Published: 08 March 2016
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To start working with any electronic device you need a power supply. For our vacuum tube project we need DC output for 250-300V; our electrical grid is 220V AC 50 Hz (European standard). A lineal laboratory supply is an expensive device. It might be uncomfortable to invest about 1500$ at the beginning of your hobby project.

Let’s describe some basics principles and difficulties you may have with AC/DC supply.

Fig 1 – the elementary schema of AC-DC supply

D1,D2,D3,D4 – the diode bridge

C1 – the electrolytic capacitor

R1 – the load

V1 – the sinusoidal source.

In our case, we must use the secondary winding of the transformer, to provide the galvanic isolation from theelectrical grid. Secondarywinding -is our sin source.

Before we start discussing some features of high voltage DC supply, let us remind some basic information for you.

The capacitor charging schema is presented on fig. 2.

Fig 2 – charging the capacitor

After the time period

(1)

the voltage С1 augmented to 63%, it’s relative to the voltage of the voltage source.

After 3 it increase up to 95%. After 5 the capacitor charging process is complete. The equation (1) is also valid for the unchanging process.

For our purpose, we need a capacitor that will not be uncharged lower than requested pulsation level during 1/50 second.

The resistor R1 ( fig 1) voltage will be aspiringto the amplitude of AC source in case of infinite resistance. The voltage is root mean square (RMS) value on low resistance (high-loaded output).

(2)

Disadvantages of the basic circuit presented on the fig 1 are:

- if we requested high-quality DC on high-load, we need a capacitor with the big capacitance. In the case, we get the long time period on the start of the short-circuit current (We have to consider that fact that, at the power on instant we get the shot circuit current on C1).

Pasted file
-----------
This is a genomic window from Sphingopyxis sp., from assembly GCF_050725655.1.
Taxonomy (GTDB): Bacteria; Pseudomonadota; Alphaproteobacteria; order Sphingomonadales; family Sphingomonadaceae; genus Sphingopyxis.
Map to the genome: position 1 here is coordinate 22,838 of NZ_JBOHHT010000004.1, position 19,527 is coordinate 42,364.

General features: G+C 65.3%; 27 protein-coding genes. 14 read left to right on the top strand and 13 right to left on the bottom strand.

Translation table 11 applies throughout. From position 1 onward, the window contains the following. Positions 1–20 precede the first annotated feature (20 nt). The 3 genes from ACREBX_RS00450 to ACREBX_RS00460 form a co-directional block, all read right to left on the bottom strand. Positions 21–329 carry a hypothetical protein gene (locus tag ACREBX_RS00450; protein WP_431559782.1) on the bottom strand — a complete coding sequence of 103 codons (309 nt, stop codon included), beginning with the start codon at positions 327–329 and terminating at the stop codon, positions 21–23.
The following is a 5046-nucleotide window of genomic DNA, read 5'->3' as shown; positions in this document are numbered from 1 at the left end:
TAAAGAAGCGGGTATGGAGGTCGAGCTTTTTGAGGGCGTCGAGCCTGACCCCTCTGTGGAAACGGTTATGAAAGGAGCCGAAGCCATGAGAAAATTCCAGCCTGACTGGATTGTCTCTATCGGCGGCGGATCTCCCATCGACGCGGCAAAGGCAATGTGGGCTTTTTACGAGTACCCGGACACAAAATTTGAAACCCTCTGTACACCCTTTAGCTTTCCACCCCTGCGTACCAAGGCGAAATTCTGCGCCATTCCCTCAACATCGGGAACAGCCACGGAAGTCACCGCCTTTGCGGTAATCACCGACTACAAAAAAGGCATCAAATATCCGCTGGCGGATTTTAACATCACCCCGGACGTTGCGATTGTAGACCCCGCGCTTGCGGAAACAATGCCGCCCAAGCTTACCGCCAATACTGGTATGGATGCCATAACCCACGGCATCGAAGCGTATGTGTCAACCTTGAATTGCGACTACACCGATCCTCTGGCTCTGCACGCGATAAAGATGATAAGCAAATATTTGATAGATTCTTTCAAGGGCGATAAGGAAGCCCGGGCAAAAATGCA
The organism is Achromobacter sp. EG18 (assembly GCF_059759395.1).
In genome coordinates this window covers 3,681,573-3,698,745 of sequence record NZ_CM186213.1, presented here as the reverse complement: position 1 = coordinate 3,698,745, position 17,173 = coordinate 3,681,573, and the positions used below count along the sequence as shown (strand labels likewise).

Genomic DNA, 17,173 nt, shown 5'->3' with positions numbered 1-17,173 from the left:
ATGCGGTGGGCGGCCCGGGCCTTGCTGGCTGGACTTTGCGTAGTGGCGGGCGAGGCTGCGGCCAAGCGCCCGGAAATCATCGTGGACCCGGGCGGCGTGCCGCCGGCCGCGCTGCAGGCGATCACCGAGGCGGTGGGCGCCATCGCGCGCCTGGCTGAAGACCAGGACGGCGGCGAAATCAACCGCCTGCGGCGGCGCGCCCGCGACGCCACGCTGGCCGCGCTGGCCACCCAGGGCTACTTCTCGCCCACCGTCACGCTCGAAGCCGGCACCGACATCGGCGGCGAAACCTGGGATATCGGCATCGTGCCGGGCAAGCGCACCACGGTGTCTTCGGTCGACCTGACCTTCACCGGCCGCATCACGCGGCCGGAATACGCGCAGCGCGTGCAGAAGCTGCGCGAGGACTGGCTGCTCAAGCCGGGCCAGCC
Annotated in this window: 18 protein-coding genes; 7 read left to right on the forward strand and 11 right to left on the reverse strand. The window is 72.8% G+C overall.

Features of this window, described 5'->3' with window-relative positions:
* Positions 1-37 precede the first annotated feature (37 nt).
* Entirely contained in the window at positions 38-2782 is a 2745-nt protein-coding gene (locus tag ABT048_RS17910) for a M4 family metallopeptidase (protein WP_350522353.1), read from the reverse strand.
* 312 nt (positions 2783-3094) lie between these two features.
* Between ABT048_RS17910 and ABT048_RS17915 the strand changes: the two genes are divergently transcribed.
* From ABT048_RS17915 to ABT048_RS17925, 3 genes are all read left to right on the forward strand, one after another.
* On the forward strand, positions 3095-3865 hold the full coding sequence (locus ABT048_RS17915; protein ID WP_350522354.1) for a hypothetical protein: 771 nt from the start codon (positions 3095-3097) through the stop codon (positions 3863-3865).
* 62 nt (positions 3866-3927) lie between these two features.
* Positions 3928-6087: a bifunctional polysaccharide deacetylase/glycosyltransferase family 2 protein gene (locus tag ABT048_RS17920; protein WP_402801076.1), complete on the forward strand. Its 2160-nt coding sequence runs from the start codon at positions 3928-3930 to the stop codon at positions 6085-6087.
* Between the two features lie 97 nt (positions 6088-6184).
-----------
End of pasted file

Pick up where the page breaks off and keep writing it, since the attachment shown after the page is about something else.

- if we use multiply R-C filters the efficiency of our system is decreasing, since we have to transform electrical power to heating (on resistors).

Above mentioned disadvantages are inappropriate for the low consumption of the energy and for the low voltage circuit (for example: 5 V), if we design 250 V DC power supply using the basic schema, we have to use devices with the overlapped current characteristics, it might be too expensive and might have inacceptable dimensions. Also, a supply with high consumption on start might have some negative effects for electrical grid (warming up, activating a protection system).

We propose to charge our big electrolytic capacitor using the current-limiting resistor R2 fig 3.

Fig 3 – charging C1 capacitor with the artificially limited current

When we estimate 70-80% of the source voltage , we turn on SW1, and we shunting R2.

**Calculations**

If we expect infinite small resistance at the charge start, we get the peak value: 250 V, so R2=1 KOhm :

250/1000 = 0,25 {A}